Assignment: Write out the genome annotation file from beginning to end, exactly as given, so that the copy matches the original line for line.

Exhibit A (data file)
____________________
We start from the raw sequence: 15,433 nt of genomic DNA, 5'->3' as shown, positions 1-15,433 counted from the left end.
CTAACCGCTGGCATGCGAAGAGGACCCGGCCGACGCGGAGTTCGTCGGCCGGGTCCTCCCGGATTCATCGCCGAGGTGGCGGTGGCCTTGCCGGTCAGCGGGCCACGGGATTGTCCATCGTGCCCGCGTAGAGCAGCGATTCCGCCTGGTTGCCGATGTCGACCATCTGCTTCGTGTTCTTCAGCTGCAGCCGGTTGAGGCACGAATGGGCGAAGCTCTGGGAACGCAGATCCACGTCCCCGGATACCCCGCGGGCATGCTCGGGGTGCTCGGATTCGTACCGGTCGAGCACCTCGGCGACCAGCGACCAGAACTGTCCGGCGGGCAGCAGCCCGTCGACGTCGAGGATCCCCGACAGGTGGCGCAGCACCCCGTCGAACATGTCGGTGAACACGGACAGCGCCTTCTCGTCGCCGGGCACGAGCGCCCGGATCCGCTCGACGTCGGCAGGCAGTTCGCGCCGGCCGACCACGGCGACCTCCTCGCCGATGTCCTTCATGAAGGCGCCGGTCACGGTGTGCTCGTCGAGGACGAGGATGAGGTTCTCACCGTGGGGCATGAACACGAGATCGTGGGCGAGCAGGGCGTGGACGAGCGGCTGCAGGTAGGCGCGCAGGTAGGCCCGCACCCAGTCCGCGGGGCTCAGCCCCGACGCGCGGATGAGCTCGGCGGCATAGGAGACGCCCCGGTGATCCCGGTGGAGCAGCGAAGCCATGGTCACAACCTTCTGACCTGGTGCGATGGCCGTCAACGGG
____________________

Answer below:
We start from the raw sequence: 15,433 nt of genomic DNA, 5'->3' as shown, positions 1-15,433 counted from the left end.
CTAACCGCTGGCATGCGAAGAGGACCCGGCCGACGCGGAGTTCGTCGGCCGGGTCCTCCCGGATTCATCGCCGAGGTGGCGGTGGCCTTGCCGGTCAGCGGGCCACGGGATTGTCCATCGTGCCCGCGTAGAGCAGCGATTCCGCCTGGTTGCCGATGTCGACCATCTGCTTCGTGTTCTTCAGCTGCAGCCGGTTGAGGCACGAATGGGCGAAGCTCTGGGAACGCAGATCCACGTCCCCGGATACCCCGCGGGCATGCTCGGGGTGCTCGGATTCGTACCGGTCGAGCACCTCGGCGACCAGCGACCAGAACTGTCCGGCGGGCAGCAGCCCGTCGACGTCGAGGATCCCCGACAGGTGGCGCAGCACCCCGTCGAACATGTCGGTGAACACGGACAGCGCCTTCTCGTCGCCGGGCACGAGCGCCCGGATCCGCTCGACGTCGGCAGGCAGTTCGCGCCGGCCGACCACGGCGACCTCCTCGCCGATGTCCTTCATGAAGGCGCCGGTCACGGTGTGCTCGTCGAGGACGAGGATGAGGTTCTCACCGTGGGGCATGAACACGAGATCGTGGGCGAGCAGGGCGTGGACGAGCGGCTGCAGGTAGGCGCGCAGGTAGGCCCGCACCCAGTCCGCGGGGCTCAGCCCCGACGCGCGGATGAGCTCGGCGGCATAGGAGACGCCCCGGTGATCCCGGTGGAGCAGCGAAGCCATGGTCACAACCTTCTGACCTGGTGCGATGGCCGTCAACGGG